A DIY Guide to Becoming a Voice in Someone’s Head

Because audiobooks are the new Netflix.
Dhvani Solani
Mumbai, IN
October 19, 2018, 8:51am
DIY guide to publishing an audiobook

I don’t know if it was the clear mountain air that my city-soaked lungs were not used to, or the magical setting that included in its backdrop a house straight out of a childhood dream, or the voice that seemed like if you listen to it long enough, you could get pissed drunk off it. I don’t know what it was, but all of us sitting in our chairs under the bright sunshine were in a bit of a trance. We were listening to an audiobook at the Himalayan Echoes literature and arts festival in Nainital a couple of weekends ago.

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The Himalayan Echoes festival was set against a magical backdrop.

As I type this story, I am revisiting the Hindi poems that made this audiobook. And it feels like I am back in the mountains instead of the glass-and-steel building (with free beer) that VICE works out of. I guess that’s the power of an audiobook—you get a complimentary follow-up holiday.

Over lunch that day, I met up with Delhi- and Dehradun-based Viky Arya, a thoroughly unpretentious, petite, bespectacled lady who had written the Hindi book of poems—Angan Mein Ek Ped.

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It was the probably the first time in India that three versions of a book were being launched in tandem: print, ebook and audiobook. Joining us was Giriraj Kiradoo, publisher at Storytel India, an audiobook subscription service that has published her 18-minute audiobook made of evocative, natural world-inspired, bite-sized poems.

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Viki Arya (second from right) and Giriraj Kiradoo (extreme right) at the launch of the print, ebook and audiobook versions of Arya's book at Himalayan Echoes festival in Nainital.

Together, they tried convince me how I should expand my book-writing dreams to book-recording ones. And they charted out a roadmap for others like me to get to the bestseller status, that takes advantage of the ubiquitous smartphone and high-speed internet now available to many. Sharing their step-by-step guide here so you too can endeavour to become the next big thing in audiobooks-and-chill:

Step 1: Prep your book for reading

Congratulations, you’ve managed to sit down and write a whole frikkin’ book—that’s massive. Now, think about whether your book can be better enjoyed by someone on their way to work, who wants to get more books in without actually reading. “Poetry is not two-dimensional; you have to feel it and because my poems are very visual, I thought an audiobook would make it more evocative,” says Arya. According to Kiradoo, genres like drama, crime, self-help and sex work really well for sales. If you’re convinced your book can work as a performance piece, revisit it as a script where you add natural pauses and emphasise certain words. You may also have to rework clunky or long sentences that work well to read but not so much when spoken.

Step 2: Find your narrator

“I felt like my own voice didn’t have the depth and texture for my poems,” says Arya. “So, I looked for professional voice-over artists who would be able to evoke the feelings.” As tempting as it might be to narrate your own book because you might feel that only you know its nuances, consider if your tone and pitch work, and get a pro on board if not. Figure if you want to pay by the hour or for the entire text. Judge your running time not on the basis of how many pages are in your book (font sizes may vary) but by the word count. When auditioning narrators, make sure you give out bits that have dialogues, especially if they require particular accents. If you need music and other sound elements, consider buying samples or commissioning personalised audio pieces.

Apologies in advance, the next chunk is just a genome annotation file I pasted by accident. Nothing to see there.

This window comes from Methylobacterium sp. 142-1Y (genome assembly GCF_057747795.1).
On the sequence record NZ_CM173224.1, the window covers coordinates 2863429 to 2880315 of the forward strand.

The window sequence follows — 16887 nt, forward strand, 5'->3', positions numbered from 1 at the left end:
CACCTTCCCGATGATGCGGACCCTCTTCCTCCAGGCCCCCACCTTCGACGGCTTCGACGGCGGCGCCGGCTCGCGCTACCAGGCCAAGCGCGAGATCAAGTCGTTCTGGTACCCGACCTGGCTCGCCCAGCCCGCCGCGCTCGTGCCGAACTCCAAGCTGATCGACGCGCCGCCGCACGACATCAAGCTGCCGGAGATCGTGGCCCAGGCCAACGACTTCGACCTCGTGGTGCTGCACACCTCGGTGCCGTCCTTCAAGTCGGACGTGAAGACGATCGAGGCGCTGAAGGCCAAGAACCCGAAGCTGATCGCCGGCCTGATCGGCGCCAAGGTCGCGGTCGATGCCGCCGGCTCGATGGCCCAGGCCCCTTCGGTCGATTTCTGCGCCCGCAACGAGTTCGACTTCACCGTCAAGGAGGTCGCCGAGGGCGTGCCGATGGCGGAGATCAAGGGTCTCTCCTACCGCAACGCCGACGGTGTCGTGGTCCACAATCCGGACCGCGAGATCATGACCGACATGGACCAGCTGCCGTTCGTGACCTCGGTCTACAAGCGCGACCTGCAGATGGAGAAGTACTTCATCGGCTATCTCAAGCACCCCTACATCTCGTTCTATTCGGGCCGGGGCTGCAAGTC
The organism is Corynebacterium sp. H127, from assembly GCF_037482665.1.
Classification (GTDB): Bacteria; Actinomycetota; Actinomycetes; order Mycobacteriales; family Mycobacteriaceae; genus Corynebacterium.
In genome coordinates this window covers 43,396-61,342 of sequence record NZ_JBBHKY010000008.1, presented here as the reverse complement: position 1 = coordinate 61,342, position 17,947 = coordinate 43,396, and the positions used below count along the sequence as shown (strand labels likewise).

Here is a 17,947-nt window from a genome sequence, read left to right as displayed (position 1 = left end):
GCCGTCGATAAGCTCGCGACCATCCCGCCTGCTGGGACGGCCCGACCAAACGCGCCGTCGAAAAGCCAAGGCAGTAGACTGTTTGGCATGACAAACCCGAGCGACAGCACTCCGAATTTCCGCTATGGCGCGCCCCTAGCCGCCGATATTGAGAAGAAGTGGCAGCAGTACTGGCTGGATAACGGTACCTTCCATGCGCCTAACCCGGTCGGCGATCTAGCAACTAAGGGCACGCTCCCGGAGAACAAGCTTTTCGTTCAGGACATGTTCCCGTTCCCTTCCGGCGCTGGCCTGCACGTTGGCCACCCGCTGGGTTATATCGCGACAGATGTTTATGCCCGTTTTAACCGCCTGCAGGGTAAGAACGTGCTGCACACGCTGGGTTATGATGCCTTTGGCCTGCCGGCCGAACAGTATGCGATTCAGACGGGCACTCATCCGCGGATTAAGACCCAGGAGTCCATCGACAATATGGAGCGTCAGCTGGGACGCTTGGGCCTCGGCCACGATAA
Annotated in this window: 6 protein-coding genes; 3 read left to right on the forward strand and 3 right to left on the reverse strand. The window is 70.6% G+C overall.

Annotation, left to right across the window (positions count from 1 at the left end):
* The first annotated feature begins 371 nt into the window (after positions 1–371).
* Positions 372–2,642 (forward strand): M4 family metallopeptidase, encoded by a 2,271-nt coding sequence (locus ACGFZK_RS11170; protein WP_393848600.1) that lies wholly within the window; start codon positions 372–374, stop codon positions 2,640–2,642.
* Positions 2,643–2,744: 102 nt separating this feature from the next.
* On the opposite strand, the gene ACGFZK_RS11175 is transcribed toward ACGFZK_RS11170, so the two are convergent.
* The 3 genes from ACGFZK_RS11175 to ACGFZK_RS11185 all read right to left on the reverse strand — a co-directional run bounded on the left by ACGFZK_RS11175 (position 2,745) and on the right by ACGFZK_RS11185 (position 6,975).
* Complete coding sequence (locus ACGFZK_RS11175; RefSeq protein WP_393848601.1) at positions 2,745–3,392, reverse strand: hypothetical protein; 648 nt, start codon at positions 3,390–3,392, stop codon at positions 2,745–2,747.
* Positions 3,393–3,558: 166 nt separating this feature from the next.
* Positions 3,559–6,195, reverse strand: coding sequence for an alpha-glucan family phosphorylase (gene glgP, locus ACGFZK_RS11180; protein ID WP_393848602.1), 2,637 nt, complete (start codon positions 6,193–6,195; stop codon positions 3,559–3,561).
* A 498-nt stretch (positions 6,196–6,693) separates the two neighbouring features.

Step 3: Record your book

Book a recording studio ahead of time, budgeting for post-recording editing as well. An audio producer might sound like an expensive proposition, but if you don’t understand the technicalities of the job, the producer can be a dealbreaker in terms of the book’s quality. If you want to go indie-ninja on the book and record at home itself, invest in a good USB mic, a pop filter to eliminate popping sounds, and an audio software for recording or editing (look up Audacity, or Garageband if you use a Mac—both are free). Pro tips: Read in a small, carpeted area, and from a device to avoid page-turning sounds.

Step 4: Put it out there

Audiobook creation Exchange (ACX) is a popular choice for author as it puts your book on Amazon, iTunes, and Audible in one fell swoop. There’s also the Google Play store as also StoryWalker 365, a homegrown children’s storytelling app. Royalties are not bad either, and Kiradoo says that your audiobook might garner more money than print versions since the costs in making and distribution are far less.

Step 5: Or just seek out a pro service

At Storytel, if you manage to pique their interest with your story pitch, the pros there will work with you right from the writing/scripting stage in order to develop a Storytel Original. “In that sense, we work episodically, and it’s more like writing for cinema or TV than print,” says Kiradoo. Storytel has also launched a voice-over hunt across the country, to scoop out aspiring VO artists. If you have a print version ready, you can also approach them to figure if they could be interested in buying audio rights to your book, or sell them a finished audiobook itself, like Arya did. “As comforting as it might be to have a physical copy of a book and flip the pages yourself, having someone’s beautiful voice read out to you is a magical experience,” says Arya. “It’ll change the way you read.”

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